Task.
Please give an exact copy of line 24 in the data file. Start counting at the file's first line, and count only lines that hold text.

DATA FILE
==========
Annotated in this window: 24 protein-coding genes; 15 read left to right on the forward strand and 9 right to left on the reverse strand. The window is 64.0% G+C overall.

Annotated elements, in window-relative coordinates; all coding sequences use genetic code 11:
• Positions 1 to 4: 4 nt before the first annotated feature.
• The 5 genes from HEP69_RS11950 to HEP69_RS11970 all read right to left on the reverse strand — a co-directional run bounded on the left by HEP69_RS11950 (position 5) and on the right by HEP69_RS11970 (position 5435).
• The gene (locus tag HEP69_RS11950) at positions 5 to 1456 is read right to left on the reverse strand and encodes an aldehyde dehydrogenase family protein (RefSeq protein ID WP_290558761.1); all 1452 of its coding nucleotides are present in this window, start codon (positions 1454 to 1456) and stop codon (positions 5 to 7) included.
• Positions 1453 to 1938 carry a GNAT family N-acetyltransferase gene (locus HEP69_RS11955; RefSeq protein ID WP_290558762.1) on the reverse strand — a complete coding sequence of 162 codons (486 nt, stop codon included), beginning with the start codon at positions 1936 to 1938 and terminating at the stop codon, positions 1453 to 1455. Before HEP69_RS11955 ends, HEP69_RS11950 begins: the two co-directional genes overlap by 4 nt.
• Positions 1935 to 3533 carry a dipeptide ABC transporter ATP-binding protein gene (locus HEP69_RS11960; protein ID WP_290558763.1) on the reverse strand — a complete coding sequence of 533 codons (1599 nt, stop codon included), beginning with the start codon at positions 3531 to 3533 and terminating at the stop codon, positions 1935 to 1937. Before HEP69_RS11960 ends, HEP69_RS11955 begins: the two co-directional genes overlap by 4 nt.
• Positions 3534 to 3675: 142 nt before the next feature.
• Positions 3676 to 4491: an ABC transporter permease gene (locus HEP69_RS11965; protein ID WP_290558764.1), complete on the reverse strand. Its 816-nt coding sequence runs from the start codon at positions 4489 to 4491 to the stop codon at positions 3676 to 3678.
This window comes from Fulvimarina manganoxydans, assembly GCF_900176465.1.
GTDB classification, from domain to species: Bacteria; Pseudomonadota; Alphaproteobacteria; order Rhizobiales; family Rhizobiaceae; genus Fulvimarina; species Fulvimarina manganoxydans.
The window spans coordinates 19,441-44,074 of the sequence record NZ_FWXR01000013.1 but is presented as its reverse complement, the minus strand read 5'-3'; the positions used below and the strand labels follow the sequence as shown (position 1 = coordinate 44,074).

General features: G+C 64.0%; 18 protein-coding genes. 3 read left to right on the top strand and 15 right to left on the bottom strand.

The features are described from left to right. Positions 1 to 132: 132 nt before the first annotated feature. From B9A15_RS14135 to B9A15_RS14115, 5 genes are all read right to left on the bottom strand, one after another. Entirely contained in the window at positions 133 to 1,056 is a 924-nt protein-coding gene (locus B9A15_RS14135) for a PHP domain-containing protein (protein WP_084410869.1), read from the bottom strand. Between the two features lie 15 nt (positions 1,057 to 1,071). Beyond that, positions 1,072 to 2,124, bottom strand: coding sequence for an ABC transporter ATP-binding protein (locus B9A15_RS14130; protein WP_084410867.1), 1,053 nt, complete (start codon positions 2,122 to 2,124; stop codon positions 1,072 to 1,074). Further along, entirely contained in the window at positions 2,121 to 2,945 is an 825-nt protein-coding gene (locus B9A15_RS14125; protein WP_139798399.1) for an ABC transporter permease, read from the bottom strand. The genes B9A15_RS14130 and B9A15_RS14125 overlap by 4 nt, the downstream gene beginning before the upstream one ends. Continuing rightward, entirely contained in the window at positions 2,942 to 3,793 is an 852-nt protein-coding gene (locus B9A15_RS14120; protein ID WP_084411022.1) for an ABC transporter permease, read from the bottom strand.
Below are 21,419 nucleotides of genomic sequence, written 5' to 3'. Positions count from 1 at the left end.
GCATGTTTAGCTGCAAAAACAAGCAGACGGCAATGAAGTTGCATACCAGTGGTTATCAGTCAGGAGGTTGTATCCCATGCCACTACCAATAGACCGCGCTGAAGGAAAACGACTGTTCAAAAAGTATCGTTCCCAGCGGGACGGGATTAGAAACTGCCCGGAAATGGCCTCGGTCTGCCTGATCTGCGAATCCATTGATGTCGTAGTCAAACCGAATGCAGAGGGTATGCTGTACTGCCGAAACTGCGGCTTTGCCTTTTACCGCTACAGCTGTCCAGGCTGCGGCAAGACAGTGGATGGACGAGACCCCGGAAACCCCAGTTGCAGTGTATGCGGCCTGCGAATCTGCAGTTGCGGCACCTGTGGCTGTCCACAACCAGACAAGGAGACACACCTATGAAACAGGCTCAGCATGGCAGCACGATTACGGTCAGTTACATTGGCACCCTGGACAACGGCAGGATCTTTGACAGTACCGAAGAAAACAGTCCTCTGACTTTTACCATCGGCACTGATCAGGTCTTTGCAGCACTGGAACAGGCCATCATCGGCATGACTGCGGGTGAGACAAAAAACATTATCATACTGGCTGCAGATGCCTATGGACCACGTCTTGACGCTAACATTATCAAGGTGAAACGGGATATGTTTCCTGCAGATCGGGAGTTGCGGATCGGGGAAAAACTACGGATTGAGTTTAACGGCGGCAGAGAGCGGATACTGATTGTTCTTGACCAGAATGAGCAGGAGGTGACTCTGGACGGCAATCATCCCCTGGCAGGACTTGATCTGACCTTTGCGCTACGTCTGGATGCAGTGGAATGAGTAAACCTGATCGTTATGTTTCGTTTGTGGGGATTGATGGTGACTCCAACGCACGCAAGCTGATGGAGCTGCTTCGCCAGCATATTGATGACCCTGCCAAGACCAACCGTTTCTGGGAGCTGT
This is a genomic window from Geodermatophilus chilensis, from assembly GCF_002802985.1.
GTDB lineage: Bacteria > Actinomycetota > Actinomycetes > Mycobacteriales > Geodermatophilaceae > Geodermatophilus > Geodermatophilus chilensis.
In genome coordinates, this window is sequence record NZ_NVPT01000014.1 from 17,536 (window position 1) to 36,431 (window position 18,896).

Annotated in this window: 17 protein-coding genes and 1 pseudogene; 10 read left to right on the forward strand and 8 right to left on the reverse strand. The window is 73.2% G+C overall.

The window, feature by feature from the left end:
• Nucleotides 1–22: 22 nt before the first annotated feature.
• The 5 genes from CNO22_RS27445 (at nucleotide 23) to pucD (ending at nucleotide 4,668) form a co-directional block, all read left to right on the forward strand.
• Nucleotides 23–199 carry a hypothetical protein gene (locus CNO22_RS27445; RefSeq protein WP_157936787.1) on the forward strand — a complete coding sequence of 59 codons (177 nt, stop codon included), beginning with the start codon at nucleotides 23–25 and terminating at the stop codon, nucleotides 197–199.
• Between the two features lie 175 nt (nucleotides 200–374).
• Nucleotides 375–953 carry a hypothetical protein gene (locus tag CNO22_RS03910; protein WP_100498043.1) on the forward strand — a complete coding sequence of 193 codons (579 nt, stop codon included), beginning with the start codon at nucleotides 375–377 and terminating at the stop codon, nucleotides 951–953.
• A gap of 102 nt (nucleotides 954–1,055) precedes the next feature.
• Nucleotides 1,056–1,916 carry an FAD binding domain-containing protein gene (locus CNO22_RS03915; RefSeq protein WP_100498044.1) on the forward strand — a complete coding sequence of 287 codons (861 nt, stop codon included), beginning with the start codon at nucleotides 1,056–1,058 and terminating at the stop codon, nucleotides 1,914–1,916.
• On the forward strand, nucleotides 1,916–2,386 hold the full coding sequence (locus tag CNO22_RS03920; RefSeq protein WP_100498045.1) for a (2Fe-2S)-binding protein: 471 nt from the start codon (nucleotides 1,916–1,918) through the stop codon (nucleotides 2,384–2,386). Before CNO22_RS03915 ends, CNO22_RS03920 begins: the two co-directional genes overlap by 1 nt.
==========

• Nucleotides 23–199 carry a hypothetical protein gene (locus CNO22_RS27445; RefSeq protein WP_157936787.1) on the forward strand — a complete coding sequence of 59 codons (177 nt, stop codon included), beginning with the start codon at nucleotides 23–25 and terminating at the stop codon, nucleotides 197–199.